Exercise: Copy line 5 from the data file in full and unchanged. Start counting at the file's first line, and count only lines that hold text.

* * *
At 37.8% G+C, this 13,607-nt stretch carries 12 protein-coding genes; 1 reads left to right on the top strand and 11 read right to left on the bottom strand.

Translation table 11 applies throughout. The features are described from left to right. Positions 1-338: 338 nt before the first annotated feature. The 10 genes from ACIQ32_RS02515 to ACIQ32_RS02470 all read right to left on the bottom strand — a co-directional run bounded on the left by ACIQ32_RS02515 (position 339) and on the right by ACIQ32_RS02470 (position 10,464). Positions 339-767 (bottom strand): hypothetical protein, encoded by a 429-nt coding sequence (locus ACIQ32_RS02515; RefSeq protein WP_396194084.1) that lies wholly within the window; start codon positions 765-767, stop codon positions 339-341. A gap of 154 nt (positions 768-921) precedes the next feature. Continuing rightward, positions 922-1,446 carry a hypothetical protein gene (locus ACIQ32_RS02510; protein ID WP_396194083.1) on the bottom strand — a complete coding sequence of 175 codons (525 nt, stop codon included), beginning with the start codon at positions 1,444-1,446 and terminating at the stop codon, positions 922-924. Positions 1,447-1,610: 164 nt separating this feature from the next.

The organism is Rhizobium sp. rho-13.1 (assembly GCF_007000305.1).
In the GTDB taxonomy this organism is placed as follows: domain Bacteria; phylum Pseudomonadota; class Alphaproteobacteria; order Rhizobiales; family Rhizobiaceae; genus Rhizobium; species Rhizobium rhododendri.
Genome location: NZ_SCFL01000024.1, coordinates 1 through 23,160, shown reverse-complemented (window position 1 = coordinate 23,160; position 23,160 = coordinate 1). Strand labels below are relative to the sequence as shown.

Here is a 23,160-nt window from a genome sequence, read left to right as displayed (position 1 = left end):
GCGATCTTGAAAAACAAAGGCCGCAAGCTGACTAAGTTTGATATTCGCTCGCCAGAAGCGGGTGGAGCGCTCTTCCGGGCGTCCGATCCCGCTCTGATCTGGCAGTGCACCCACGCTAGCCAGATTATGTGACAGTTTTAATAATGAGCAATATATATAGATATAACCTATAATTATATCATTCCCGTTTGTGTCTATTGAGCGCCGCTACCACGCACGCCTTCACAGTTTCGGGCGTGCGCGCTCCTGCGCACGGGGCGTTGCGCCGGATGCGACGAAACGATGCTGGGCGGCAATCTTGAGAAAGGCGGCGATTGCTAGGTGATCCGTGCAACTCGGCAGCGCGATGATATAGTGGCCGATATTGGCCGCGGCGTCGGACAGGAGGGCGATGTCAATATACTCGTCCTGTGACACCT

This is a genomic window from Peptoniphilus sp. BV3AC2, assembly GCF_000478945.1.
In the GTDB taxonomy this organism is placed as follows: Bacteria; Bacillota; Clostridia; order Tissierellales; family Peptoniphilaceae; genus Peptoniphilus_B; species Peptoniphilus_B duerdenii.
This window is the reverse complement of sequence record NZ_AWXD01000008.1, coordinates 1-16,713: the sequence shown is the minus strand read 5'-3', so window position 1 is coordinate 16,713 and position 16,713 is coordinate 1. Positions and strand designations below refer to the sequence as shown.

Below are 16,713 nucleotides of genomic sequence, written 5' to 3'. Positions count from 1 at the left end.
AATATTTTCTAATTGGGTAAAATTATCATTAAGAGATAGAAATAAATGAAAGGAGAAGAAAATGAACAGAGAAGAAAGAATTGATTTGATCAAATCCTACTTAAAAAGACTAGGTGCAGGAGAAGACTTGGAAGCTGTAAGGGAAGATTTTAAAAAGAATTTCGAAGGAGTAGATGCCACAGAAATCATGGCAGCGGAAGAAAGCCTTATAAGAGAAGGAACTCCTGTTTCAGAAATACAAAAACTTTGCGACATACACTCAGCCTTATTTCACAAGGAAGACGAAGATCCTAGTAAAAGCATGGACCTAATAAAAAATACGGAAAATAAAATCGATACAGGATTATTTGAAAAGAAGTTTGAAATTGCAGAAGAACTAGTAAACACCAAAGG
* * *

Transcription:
Genome location: NZ_SCFL01000024.1, coordinates 1 through 23,160, shown reverse-complemented (window position 1 = coordinate 23,160; position 23,160 = coordinate 1). Strand labels below are relative to the sequence as shown.